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Placing authenticity over accuracy in Total War: Rome II

Playing Total War: Rome II as a classicist is a wee bit like watching the latest Marvel or DC cinematic adaptation as a comic book aficionado. It might be delightful to see something you’re mildly obsessed with transposed to another medium, but god forbid artistic license be employed. 

In between stamping out the Samnite threat in Rome II’s prologue, I sat down with Creative Assembly studio director Michael Simpson and communications manager Al Bickham to chat about striking a balance between historical accuracy and entertainment. 

“Authenticity is probably a better word than accuracy, and that’s what we aim for,” Bickham tells me. It’s an important distinction. So much of the study of history is focused on cataloguing the mundane minutiae from the lives of now long-dead folk, and these countless little facts don’t necessarily translate very well to a medium more interested in entertainment. Worse, they could bog a title down in needless detail. “Fun wins out over strict, dogmatic adherence to the history books,” he clarifies.

Instead, Creative Assembly is concerned with creating an authentic sense of place with a realistic approximation of the classical setting. What one would expect from the period is still there: slaves can be gathered from conquered regions, players must juggle the needs of the plebs with the demands of the Senate and factions correspond to their historical nations.

“Factions were known for certain cultural traits,” Bickham says. “So, we try and work those in to have a gameplay effect. A certain culture has a certain personality. +2 to your melee ability because you’re simply a very martial nation… talking on a very basic level.” But liberties have been taken with those powers which don’t have an easily identifiable or definable trait. For the sake of game balance, they have been given one, even if it’s not an obvious choice.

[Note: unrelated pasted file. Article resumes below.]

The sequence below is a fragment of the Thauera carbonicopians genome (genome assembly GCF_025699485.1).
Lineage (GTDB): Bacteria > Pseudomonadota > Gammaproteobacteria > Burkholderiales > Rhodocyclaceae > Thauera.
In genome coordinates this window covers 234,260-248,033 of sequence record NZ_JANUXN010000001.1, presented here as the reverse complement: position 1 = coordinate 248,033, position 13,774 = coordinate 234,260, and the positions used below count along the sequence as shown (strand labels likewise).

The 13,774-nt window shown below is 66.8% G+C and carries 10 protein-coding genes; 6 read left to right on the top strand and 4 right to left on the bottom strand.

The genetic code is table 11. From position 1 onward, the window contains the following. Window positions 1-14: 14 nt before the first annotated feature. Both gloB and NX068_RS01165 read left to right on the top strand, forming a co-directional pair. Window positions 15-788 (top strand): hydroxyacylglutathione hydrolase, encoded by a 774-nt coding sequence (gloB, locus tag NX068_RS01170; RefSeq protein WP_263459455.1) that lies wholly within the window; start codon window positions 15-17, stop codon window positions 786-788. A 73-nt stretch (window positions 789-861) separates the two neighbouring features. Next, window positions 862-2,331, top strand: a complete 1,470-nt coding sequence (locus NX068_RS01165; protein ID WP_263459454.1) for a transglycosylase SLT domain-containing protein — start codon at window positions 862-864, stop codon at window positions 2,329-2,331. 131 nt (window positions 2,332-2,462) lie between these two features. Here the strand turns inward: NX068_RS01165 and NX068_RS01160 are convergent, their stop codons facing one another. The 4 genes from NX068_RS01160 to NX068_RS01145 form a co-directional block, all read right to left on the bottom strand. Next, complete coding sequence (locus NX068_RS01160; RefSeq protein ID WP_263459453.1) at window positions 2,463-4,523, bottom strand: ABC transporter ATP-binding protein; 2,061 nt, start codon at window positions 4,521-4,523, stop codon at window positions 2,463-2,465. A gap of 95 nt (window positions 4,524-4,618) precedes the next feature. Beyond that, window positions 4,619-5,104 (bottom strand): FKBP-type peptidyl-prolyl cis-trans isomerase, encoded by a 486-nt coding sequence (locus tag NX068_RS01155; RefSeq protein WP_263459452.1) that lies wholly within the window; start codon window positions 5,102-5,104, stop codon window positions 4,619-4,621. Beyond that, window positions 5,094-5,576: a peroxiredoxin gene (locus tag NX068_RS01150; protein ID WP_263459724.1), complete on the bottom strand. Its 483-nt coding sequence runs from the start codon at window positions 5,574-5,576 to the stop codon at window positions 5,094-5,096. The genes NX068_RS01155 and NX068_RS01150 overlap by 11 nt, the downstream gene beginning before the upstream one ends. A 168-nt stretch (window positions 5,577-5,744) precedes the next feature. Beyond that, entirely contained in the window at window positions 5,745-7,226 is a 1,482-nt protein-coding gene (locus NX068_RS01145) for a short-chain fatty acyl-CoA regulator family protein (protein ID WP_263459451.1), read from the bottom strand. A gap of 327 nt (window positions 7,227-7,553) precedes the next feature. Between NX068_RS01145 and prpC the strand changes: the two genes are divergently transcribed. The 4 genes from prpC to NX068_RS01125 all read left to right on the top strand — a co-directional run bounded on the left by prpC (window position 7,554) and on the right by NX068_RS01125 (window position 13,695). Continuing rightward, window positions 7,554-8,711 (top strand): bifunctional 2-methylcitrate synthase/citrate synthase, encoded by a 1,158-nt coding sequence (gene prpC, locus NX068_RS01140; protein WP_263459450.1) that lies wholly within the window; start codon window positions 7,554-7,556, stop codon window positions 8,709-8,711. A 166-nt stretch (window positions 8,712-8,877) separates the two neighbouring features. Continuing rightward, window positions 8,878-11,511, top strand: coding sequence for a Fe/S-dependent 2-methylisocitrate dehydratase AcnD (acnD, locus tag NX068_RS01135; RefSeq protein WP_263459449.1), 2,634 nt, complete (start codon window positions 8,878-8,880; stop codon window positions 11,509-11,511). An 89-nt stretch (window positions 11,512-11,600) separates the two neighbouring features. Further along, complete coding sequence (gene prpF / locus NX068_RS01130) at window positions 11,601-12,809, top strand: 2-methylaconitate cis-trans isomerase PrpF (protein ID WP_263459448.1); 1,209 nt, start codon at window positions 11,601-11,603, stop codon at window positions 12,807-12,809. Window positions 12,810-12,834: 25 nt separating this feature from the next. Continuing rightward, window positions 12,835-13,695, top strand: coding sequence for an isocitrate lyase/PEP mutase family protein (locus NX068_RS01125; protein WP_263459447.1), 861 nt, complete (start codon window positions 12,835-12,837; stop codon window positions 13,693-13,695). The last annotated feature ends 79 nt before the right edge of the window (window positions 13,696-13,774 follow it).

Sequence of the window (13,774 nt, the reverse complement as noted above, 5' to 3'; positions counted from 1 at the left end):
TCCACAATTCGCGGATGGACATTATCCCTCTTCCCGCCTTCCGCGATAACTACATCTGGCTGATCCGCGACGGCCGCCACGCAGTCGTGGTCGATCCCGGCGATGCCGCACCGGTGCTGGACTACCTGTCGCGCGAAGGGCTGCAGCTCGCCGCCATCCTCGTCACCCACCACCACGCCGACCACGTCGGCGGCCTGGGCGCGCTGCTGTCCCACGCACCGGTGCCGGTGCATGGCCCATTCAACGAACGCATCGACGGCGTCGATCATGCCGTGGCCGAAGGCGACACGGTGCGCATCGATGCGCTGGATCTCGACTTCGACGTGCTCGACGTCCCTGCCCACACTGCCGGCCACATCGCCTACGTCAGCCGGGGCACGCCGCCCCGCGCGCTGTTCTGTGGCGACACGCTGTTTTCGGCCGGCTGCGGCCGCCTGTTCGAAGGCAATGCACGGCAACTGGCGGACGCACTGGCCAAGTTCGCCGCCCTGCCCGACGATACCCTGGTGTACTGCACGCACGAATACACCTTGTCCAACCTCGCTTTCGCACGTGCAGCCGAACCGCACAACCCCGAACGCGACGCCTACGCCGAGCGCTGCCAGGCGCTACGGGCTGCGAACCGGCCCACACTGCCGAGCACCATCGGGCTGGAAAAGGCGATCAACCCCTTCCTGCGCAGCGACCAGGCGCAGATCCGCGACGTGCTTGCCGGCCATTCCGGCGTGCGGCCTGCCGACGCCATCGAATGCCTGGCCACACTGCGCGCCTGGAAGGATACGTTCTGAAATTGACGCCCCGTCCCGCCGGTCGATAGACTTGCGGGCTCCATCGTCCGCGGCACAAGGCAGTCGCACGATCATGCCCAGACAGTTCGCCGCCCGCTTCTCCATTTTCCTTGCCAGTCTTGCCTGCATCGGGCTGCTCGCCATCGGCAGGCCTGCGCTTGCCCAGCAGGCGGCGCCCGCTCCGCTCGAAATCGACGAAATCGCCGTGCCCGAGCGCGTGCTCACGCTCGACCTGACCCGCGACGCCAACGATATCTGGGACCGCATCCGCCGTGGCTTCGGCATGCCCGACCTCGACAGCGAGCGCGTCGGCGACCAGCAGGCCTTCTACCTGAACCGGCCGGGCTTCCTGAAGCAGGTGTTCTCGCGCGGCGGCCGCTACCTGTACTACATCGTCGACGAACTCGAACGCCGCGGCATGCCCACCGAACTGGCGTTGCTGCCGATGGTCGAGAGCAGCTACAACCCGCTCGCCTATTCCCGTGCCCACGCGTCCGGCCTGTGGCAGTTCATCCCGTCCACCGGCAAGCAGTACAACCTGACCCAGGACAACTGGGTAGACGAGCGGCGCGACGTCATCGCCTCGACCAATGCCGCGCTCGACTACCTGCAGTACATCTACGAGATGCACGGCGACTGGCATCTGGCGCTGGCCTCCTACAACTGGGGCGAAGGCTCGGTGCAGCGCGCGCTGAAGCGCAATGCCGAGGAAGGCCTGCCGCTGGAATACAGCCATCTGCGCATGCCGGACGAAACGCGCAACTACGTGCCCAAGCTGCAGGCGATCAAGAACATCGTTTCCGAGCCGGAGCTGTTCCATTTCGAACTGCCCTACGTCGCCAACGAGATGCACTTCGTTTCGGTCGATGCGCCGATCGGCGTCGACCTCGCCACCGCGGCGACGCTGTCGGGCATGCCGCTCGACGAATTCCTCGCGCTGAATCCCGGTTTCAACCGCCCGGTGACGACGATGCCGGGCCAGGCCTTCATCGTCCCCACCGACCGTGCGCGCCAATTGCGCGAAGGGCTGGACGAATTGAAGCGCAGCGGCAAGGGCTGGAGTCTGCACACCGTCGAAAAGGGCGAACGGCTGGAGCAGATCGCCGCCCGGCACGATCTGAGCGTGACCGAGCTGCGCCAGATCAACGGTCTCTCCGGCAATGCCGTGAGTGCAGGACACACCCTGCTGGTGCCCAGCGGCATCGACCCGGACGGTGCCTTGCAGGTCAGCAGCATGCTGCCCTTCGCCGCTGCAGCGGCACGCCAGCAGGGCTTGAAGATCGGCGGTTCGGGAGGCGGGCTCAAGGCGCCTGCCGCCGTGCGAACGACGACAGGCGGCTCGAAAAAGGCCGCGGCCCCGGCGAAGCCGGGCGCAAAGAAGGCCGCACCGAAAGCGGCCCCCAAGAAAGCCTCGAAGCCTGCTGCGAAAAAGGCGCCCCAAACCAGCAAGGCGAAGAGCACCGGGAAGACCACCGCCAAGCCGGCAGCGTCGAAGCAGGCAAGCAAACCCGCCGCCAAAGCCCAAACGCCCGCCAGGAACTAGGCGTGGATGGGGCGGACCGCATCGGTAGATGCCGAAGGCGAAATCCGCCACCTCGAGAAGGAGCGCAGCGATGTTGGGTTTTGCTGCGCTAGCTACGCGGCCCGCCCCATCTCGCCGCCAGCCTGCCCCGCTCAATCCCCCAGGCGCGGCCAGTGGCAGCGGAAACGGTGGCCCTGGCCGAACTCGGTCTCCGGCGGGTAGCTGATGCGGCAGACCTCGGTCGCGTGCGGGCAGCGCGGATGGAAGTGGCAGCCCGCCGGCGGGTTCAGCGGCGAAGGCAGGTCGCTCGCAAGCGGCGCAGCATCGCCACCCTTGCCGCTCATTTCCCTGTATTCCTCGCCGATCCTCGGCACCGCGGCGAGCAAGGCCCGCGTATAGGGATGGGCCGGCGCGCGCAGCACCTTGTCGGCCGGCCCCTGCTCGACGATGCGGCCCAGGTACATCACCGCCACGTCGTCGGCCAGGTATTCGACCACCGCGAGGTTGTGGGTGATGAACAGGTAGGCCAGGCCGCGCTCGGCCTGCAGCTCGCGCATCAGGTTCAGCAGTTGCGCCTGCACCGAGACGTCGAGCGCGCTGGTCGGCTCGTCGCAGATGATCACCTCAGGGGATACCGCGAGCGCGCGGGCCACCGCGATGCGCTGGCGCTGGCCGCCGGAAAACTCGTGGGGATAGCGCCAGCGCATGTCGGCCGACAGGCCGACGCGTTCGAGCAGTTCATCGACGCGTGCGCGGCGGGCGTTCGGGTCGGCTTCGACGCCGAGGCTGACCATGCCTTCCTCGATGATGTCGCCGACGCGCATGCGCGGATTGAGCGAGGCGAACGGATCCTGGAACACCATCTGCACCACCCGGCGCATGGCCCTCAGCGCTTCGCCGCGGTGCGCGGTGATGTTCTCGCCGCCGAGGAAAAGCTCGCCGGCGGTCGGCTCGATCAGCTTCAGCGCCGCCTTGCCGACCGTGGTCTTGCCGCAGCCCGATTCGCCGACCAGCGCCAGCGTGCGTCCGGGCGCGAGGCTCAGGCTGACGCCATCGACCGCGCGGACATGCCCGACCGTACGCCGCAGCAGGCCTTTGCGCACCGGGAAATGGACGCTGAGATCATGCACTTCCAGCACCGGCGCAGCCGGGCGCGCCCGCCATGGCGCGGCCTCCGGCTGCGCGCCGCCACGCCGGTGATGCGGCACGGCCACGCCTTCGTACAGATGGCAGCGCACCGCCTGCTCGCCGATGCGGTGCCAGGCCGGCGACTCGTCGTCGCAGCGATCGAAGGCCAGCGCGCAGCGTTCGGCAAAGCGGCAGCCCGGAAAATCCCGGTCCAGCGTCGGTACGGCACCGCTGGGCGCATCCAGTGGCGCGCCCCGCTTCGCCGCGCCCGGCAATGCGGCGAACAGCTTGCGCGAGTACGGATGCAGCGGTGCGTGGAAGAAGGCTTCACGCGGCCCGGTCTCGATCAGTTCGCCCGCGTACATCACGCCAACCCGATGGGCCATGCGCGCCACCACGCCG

Beyond statistical bonuses, these factions all come with their own flavour, from inconsequential details like the garb of their military units to full-fledged features like Patrician politics. Here we see history win out over things like game balance, as “[a]ll factions are not created equal in Rome II,” according to Bickham. 

Rome, for example, has three families competing for influence, distinct political entities within the Republic/Empire, and advanced technologies that other civilisations don’t initially have access to. Playing as the Iceni, a tribe located in distant Britannia, will be a very different experience from playing the titans of Carthage and Rome.    

Maintaining the sense of a historical setting sees the return of historical events, Bickham tells me. “New objectives will pop up, and some of those will mirror history, so you follow those, and you’ll start playing some historical story arcs.”

One of the major events in the original Rome was the rise of the Marian Reforms. In the days of the Roman Republic, Gaius Marius instituted a series of reforms centred around the Roman military, allowing landless citizens to become professional soldiers, getting the state pay for their equipment; reorganising the legions, making them more mobile; and creating a standing army. Rome II will have a similar event, Bickham reveals. “We do have a kind of Marian Reform system, and you get past that point and your legions look different, they work differently and they’ve got better gear.”